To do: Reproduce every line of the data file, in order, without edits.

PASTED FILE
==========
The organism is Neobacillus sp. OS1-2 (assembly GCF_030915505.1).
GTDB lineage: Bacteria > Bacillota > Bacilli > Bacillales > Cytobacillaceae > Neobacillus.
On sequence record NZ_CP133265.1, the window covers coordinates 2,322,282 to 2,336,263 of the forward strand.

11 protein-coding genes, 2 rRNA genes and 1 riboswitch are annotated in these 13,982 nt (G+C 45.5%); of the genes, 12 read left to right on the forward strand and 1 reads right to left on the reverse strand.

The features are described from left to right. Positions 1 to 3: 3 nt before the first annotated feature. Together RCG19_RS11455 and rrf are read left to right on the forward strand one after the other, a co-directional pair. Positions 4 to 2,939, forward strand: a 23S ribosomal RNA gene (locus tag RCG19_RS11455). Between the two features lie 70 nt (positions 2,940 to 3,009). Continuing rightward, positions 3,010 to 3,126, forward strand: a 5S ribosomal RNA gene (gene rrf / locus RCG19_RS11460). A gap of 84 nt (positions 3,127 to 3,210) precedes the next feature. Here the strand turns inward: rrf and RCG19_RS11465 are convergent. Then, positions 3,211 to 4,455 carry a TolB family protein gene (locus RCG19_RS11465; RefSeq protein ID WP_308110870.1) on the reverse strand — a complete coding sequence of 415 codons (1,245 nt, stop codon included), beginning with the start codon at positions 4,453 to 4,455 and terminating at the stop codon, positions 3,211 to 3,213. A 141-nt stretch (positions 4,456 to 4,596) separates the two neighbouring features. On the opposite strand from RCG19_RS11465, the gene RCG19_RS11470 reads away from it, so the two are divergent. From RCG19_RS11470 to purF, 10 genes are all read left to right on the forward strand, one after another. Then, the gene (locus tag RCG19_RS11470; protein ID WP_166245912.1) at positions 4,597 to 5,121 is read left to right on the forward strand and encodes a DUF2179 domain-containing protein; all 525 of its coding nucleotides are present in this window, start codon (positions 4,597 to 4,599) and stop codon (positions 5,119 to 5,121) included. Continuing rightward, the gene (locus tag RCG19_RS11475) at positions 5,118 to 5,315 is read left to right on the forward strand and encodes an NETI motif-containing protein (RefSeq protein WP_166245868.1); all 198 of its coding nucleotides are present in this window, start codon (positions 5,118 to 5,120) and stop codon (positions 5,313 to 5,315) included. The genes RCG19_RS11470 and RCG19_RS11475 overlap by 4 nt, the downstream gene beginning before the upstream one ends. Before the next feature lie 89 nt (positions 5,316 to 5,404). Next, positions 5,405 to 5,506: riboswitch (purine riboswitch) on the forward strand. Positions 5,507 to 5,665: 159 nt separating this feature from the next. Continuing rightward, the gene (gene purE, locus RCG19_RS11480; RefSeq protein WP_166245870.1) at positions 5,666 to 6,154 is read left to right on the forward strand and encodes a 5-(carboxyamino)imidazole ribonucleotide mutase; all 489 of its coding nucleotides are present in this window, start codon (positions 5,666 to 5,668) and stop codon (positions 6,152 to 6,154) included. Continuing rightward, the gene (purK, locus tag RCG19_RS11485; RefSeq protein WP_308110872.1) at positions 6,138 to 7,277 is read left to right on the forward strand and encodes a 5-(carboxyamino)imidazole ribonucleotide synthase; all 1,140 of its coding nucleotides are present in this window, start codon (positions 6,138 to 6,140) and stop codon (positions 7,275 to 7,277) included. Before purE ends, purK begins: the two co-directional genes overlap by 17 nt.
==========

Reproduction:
The organism is Neobacillus sp. OS1-2 (assembly GCF_030915505.1).
GTDB lineage: Bacteria > Bacillota > Bacilli > Bacillales > Cytobacillaceae > Neobacillus.
On sequence record NZ_CP133265.1, the window covers coordinates 2,322,282 to 2,336,263 of the forward strand.

11 protein-coding genes, 2 rRNA genes and 1 riboswitch are annotated in these 13,982 nt (G+C 45.5%); of the genes, 12 read left to right on the forward strand and 1 reads right to left on the reverse strand.

The features are described from left to right. Positions 1 to 3: 3 nt before the first annotated feature. Together RCG19_RS11455 and rrf are read left to right on the forward strand one after the other, a co-directional pair. Positions 4 to 2,939, forward strand: a 23S ribosomal RNA gene (locus tag RCG19_RS11455). Between the two features lie 70 nt (positions 2,940 to 3,009). Continuing rightward, positions 3,010 to 3,126, forward strand: a 5S ribosomal RNA gene (gene rrf / locus RCG19_RS11460). A gap of 84 nt (positions 3,127 to 3,210) precedes the next feature. Here the strand turns inward: rrf and RCG19_RS11465 are convergent. Then, positions 3,211 to 4,455 carry a TolB family protein gene (locus RCG19_RS11465; RefSeq protein ID WP_308110870.1) on the reverse strand — a complete coding sequence of 415 codons (1,245 nt, stop codon included), beginning with the start codon at positions 4,453 to 4,455 and terminating at the stop codon, positions 3,211 to 3,213. A 141-nt stretch (positions 4,456 to 4,596) separates the two neighbouring features. On the opposite strand from RCG19_RS11465, the gene RCG19_RS11470 reads away from it, so the two are divergent. From RCG19_RS11470 to purF, 10 genes are all read left to right on the forward strand, one after another. Then, the gene (locus tag RCG19_RS11470; protein ID WP_166245912.1) at positions 4,597 to 5,121 is read left to right on the forward strand and encodes a DUF2179 domain-containing protein; all 525 of its coding nucleotides are present in this window, start codon (positions 4,597 to 4,599) and stop codon (positions 5,119 to 5,121) included. Continuing rightward, the gene (locus tag RCG19_RS11475) at positions 5,118 to 5,315 is read left to right on the forward strand and encodes an NETI motif-containing protein (RefSeq protein WP_166245868.1); all 198 of its coding nucleotides are present in this window, start codon (positions 5,118 to 5,120) and stop codon (positions 5,313 to 5,315) included. The genes RCG19_RS11470 and RCG19_RS11475 overlap by 4 nt, the downstream gene beginning before the upstream one ends. Before the next feature lie 89 nt (positions 5,316 to 5,404). Next, positions 5,405 to 5,506: riboswitch (purine riboswitch) on the forward strand. Positions 5,507 to 5,665: 159 nt separating this feature from the next. Continuing rightward, the gene (gene purE, locus RCG19_RS11480; RefSeq protein WP_166245870.1) at positions 5,666 to 6,154 is read left to right on the forward strand and encodes a 5-(carboxyamino)imidazole ribonucleotide mutase; all 489 of its coding nucleotides are present in this window, start codon (positions 5,666 to 5,668) and stop codon (positions 6,152 to 6,154) included. Continuing rightward, the gene (purK, locus tag RCG19_RS11485; RefSeq protein WP_308110872.1) at positions 6,138 to 7,277 is read left to right on the forward strand and encodes a 5-(carboxyamino)imidazole ribonucleotide synthase; all 1,140 of its coding nucleotides are present in this window, start codon (positions 6,138 to 6,140) and stop codon (positions 7,275 to 7,277) included. Before purE ends, purK begins: the two co-directional genes overlap by 17 nt.